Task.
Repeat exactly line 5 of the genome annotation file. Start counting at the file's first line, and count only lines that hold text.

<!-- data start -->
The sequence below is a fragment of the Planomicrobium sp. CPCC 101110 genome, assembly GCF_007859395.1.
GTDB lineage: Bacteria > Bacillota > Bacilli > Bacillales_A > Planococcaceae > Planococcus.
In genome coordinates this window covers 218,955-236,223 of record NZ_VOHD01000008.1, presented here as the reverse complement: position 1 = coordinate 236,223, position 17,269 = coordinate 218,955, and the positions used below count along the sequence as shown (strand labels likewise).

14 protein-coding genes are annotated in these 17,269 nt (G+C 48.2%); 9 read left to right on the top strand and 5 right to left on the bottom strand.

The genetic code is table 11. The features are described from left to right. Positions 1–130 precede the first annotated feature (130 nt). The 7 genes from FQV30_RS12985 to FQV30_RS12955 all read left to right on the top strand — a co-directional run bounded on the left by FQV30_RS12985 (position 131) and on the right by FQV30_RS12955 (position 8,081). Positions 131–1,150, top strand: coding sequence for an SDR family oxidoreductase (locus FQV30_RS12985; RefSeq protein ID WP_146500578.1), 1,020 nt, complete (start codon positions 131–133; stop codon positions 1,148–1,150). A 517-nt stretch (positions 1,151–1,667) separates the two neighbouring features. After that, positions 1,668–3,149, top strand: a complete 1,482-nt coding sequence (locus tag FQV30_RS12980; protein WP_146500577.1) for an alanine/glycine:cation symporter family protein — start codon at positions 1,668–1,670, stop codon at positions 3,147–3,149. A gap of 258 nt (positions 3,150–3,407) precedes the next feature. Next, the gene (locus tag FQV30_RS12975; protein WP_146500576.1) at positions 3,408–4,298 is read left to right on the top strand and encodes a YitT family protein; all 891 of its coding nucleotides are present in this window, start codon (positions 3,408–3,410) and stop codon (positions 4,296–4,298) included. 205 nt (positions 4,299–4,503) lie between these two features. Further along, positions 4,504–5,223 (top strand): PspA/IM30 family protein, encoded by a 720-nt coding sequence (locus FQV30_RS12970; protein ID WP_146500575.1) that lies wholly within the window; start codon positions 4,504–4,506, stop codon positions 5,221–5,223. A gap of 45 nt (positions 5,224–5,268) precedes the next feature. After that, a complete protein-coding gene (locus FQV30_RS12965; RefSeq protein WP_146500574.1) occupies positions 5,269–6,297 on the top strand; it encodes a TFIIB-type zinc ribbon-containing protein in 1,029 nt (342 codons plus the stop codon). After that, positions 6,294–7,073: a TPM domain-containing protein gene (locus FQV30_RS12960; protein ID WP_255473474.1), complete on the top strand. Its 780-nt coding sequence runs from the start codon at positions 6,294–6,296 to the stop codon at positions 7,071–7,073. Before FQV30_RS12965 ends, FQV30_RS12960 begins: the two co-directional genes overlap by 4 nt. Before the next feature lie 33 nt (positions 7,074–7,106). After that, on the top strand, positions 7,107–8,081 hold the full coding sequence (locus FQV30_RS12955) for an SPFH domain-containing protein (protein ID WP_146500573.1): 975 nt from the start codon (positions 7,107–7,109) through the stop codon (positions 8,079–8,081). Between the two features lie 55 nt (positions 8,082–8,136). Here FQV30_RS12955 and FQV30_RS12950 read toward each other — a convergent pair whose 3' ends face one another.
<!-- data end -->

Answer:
The genetic code is table 11. The features are described from left to right. Positions 1–130 precede the first annotated feature (130 nt). The 7 genes from FQV30_RS12985 to FQV30_RS12955 all read left to right on the top strand — a co-directional run bounded on the left by FQV30_RS12985 (position 131) and on the right by FQV30_RS12955 (position 8,081). Positions 131–1,150, top strand: coding sequence for an SDR family oxidoreductase (locus FQV30_RS12985; RefSeq protein ID WP_146500578.1), 1,020 nt, complete (start codon positions 131–133; stop codon positions 1,148–1,150). A 517-nt stretch (positions 1,151–1,667) separates the two neighbouring features. After that, positions 1,668–3,149, top strand: a complete 1,482-nt coding sequence (locus tag FQV30_RS12980; protein WP_146500577.1) for an alanine/glycine:cation symporter family protein — start codon at positions 1,668–1,670, stop codon at positions 3,147–3,149. A gap of 258 nt (positions 3,150–3,407) precedes the next feature. Next, the gene (locus tag FQV30_RS12975; protein WP_146500576.1) at positions 3,408–4,298 is read left to right on the top strand and encodes a YitT family protein; all 891 of its coding nucleotides are present in this window, start codon (positions 3,408–3,410) and stop codon (positions 4,296–4,298) included. 205 nt (positions 4,299–4,503) lie between these two features. Further along, positions 4,504–5,223 (top strand): PspA/IM30 family protein, encoded by a 720-nt coding sequence (locus FQV30_RS12970; protein ID WP_146500575.1) that lies wholly within the window; start codon positions 4,504–4,506, stop codon positions 5,221–5,223. A gap of 45 nt (positions 5,224–5,268) precedes the next feature. After that, a complete protein-coding gene (locus FQV30_RS12965; RefSeq protein WP_146500574.1) occupies positions 5,269–6,297 on the top strand; it encodes a TFIIB-type zinc ribbon-containing protein in 1,029 nt (342 codons plus the stop codon). After that, positions 6,294–7,073: a TPM domain-containing protein gene (locus FQV30_RS12960; protein ID WP_255473474.1), complete on the top strand. Its 780-nt coding sequence runs from the start codon at positions 6,294–6,296 to the stop codon at positions 7,071–7,073. Before FQV30_RS12965 ends, FQV30_RS12960 begins: the two co-directional genes overlap by 4 nt. Before the next feature lie 33 nt (positions 7,074–7,106). After that, on the top strand, positions 7,107–8,081 hold the full coding sequence (locus FQV30_RS12955) for an SPFH domain-containing protein (protein ID WP_146500573.1): 975 nt from the start codon (positions 7,107–7,109) through the stop codon (positions 8,079–8,081). Between the two features lie 55 nt (positions 8,082–8,136). Here FQV30_RS12955 and FQV30_RS12950 read toward each other — a convergent pair whose 3' ends face one another.